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Danville (Yell County)
County Seat

Latitude and Longitude:

35º03'14"N 093º23'36"W

Elevation:

352 feet

Area:

4.2 square miles (2000 Census)

Population:

2,409 (2010 Census)

Incorporation Date:

February 18, 1899

Historical Population as per the U.S. Census:

 

1810

1820

1830

1840

1850

1860

1870

1880

1890

1900

-

-

-

-

-

-

-

-

-

600

1910

1920

1930

1940

1950

1960

1970

1980

1990

2000

803

833

761

1,010

829

955

1,362

1,698

1,585

2,392

2010

 

 

 

 

 

 

 

 

 

2,409

 

 

 

 

 

 

 

 

 

 

Danville, one of two county seats of Yell County (the other being Dardanelle), is situated near the center of the county where Highways 80, 10, and 27 converge. The city is located in the Arkansas Valley natural division on the south side of the Petit Jean River and north of the Fourche Mountains subdivision of the Ouachita Mountains. Danville has often been overshadowed by the more populous Dardanelle, which has grown larger due to its situation along the Arkansas River and proximity to Interstate 40.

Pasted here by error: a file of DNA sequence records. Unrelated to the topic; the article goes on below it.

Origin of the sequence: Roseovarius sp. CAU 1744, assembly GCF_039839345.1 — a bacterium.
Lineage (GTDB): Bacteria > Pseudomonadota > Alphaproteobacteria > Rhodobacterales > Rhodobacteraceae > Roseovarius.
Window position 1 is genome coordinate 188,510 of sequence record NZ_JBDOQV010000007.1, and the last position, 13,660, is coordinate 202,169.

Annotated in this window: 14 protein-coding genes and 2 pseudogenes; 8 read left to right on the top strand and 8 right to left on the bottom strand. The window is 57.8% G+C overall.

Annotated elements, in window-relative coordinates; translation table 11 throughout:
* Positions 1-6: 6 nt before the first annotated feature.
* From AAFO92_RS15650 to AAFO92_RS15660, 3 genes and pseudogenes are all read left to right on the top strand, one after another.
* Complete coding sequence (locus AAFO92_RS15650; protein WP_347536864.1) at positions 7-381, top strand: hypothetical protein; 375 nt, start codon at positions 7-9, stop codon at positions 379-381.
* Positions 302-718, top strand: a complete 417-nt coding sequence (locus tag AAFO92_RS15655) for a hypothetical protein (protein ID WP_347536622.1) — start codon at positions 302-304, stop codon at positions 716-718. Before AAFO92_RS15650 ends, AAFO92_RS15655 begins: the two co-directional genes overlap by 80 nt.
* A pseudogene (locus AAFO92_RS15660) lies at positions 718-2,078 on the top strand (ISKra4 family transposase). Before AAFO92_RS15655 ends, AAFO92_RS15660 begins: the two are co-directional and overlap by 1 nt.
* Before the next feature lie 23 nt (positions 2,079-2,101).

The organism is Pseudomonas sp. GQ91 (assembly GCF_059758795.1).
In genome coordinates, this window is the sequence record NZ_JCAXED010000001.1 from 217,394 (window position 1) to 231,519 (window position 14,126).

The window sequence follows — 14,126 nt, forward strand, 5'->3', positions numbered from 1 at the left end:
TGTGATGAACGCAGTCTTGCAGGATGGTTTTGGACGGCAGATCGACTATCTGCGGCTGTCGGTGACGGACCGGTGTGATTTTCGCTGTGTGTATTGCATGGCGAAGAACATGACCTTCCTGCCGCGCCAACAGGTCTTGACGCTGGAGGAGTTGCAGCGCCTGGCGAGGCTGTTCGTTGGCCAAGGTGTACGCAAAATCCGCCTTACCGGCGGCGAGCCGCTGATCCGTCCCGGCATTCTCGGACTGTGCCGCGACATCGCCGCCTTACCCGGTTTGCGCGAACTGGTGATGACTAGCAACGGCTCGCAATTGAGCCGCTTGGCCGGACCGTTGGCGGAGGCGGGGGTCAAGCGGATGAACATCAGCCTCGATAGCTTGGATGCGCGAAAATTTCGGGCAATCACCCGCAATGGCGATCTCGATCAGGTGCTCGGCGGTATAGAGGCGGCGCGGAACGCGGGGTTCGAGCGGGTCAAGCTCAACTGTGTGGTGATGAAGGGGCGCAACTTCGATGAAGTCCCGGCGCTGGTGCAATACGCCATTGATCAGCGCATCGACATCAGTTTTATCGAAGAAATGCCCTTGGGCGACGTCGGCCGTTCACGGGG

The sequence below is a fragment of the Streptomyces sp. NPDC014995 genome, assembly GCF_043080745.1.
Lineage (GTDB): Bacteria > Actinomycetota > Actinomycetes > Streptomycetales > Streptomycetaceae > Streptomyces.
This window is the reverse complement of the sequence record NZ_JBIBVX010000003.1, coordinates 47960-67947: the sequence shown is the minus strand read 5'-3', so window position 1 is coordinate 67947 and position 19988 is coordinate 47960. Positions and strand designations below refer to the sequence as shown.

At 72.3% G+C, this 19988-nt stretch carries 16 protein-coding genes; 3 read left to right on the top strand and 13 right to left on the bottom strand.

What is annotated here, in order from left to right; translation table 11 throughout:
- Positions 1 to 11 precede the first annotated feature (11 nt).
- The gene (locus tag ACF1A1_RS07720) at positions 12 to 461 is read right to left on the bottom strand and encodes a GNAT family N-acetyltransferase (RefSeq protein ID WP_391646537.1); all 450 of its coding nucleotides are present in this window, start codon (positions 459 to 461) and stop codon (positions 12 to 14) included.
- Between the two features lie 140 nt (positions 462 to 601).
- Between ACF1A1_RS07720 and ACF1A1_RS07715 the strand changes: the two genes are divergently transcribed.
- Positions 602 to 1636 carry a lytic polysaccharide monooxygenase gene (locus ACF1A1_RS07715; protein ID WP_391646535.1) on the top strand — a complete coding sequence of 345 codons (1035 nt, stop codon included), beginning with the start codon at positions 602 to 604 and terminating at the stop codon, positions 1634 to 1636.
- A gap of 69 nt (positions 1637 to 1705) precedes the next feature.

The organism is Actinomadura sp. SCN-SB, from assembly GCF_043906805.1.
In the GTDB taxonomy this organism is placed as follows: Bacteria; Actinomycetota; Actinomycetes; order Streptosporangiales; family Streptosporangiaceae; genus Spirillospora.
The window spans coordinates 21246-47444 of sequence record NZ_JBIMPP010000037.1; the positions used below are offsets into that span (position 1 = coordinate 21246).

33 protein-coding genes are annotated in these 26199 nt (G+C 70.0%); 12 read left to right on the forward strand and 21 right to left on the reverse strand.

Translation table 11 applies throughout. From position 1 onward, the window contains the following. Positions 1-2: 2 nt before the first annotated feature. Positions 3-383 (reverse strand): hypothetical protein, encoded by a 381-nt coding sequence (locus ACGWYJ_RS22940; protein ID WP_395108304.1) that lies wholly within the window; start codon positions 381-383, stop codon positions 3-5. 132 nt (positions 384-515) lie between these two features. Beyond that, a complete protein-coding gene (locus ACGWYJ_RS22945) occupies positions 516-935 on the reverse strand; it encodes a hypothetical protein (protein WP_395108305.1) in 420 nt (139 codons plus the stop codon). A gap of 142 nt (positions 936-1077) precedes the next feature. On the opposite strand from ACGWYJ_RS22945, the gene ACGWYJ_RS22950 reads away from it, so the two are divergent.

Louisiana Purchase through Early Statehood
Cherokee settled in the Arkansas Valley, including the area that is now Yell County, in the late 1790s and early 1800s; however, they ceded these lands to the U.S. government in 1828. After Yell County was created in 1840, local commissioners met to select a site for the county seat, settling on what is now Danville as the best location. The city was laid out in December 1841 by James Briggs, James Williams, and Nerick Morse. The home of William Peevy in Monrovia, a few miles north of Danville, was used as a temporary county seat in the interim. The city was named after the steamboat Danville, which plied the Petit Jean River in the 1840s. A log courthouse was constructed at Danville in 1844, though this was replaced by a frame building by 1850. A Masonic lodge was organized in Danville in the late 1840s. The number of creeks in the area led to the construction of numerous water power mills around Danville.

Civil War through the Gilded Age